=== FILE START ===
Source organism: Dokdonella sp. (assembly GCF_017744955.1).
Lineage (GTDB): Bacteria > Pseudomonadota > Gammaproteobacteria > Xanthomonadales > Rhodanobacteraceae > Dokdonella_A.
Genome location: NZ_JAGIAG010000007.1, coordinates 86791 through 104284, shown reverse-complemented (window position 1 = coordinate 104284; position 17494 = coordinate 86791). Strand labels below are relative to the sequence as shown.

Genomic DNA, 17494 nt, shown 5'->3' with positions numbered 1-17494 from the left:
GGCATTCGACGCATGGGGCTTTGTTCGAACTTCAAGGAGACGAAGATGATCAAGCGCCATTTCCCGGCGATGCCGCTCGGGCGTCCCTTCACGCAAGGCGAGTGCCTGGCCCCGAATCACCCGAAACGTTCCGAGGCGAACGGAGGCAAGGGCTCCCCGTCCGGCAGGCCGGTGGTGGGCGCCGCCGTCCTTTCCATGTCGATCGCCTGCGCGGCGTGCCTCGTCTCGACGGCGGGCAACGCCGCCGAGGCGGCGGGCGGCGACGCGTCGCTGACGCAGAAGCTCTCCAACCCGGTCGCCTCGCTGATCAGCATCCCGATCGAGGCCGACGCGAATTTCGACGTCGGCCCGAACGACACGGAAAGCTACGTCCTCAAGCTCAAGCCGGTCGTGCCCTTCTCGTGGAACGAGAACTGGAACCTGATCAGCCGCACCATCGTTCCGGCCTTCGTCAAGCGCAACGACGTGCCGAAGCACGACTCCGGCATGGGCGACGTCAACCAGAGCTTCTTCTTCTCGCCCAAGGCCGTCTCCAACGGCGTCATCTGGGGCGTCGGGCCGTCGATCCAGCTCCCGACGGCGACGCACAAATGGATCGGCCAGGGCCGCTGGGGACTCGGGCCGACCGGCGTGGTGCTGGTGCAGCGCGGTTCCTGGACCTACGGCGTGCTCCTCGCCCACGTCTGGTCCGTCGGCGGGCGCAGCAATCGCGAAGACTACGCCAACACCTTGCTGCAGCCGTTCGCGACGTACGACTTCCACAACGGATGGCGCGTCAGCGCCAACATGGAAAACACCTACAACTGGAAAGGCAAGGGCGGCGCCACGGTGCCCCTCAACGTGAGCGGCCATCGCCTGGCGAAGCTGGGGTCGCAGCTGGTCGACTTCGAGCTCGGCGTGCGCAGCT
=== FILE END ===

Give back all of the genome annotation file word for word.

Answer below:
Source organism: Dokdonella sp. (assembly GCF_017744955.1).
Lineage (GTDB): Bacteria > Pseudomonadota > Gammaproteobacteria > Xanthomonadales > Rhodanobacteraceae > Dokdonella_A.
Genome location: NZ_JAGIAG010000007.1, coordinates 86791 through 104284, shown reverse-complemented (window position 1 = coordinate 104284; position 17494 = coordinate 86791). Strand labels below are relative to the sequence as shown.

Genomic DNA, 17494 nt, shown 5'->3' with positions numbered 1-17494 from the left:
GGCATTCGACGCATGGGGCTTTGTTCGAACTTCAAGGAGACGAAGATGATCAAGCGCCATTTCCCGGCGATGCCGCTCGGGCGTCCCTTCACGCAAGGCGAGTGCCTGGCCCCGAATCACCCGAAACGTTCCGAGGCGAACGGAGGCAAGGGCTCCCCGTCCGGCAGGCCGGTGGTGGGCGCCGCCGTCCTTTCCATGTCGATCGCCTGCGCGGCGTGCCTCGTCTCGACGGCGGGCAACGCCGCCGAGGCGGCGGGCGGCGACGCGTCGCTGACGCAGAAGCTCTCCAACCCGGTCGCCTCGCTGATCAGCATCCCGATCGAGGCCGACGCGAATTTCGACGTCGGCCCGAACGACACGGAAAGCTACGTCCTCAAGCTCAAGCCGGTCGTGCCCTTCTCGTGGAACGAGAACTGGAACCTGATCAGCCGCACCATCGTTCCGGCCTTCGTCAAGCGCAACGACGTGCCGAAGCACGACTCCGGCATGGGCGACGTCAACCAGAGCTTCTTCTTCTCGCCCAAGGCCGTCTCCAACGGCGTCATCTGGGGCGTCGGGCCGTCGATCCAGCTCCCGACGGCGACGCACAAATGGATCGGCCAGGGCCGCTGGGGACTCGGGCCGACCGGCGTGGTGCTGGTGCAGCGCGGTTCCTGGACCTACGGCGTGCTCCTCGCCCACGTCTGGTCCGTCGGCGGGCGCAGCAATCGCGAAGACTACGCCAACACCTTGCTGCAGCCGTTCGCGACGTACGACTTCCACAACGGATGGCGCGTCAGCGCCAACATGGAAAACACCTACAACTGGAAAGGCAAGGGCGGCGCCACGGTGCCCCTCAACGTGAGCGGCCATCGCCTGGCGAAGCTGGGGTCGCAGCTGGTCGACTTCGAGCTCGGCGTGCGCAGCT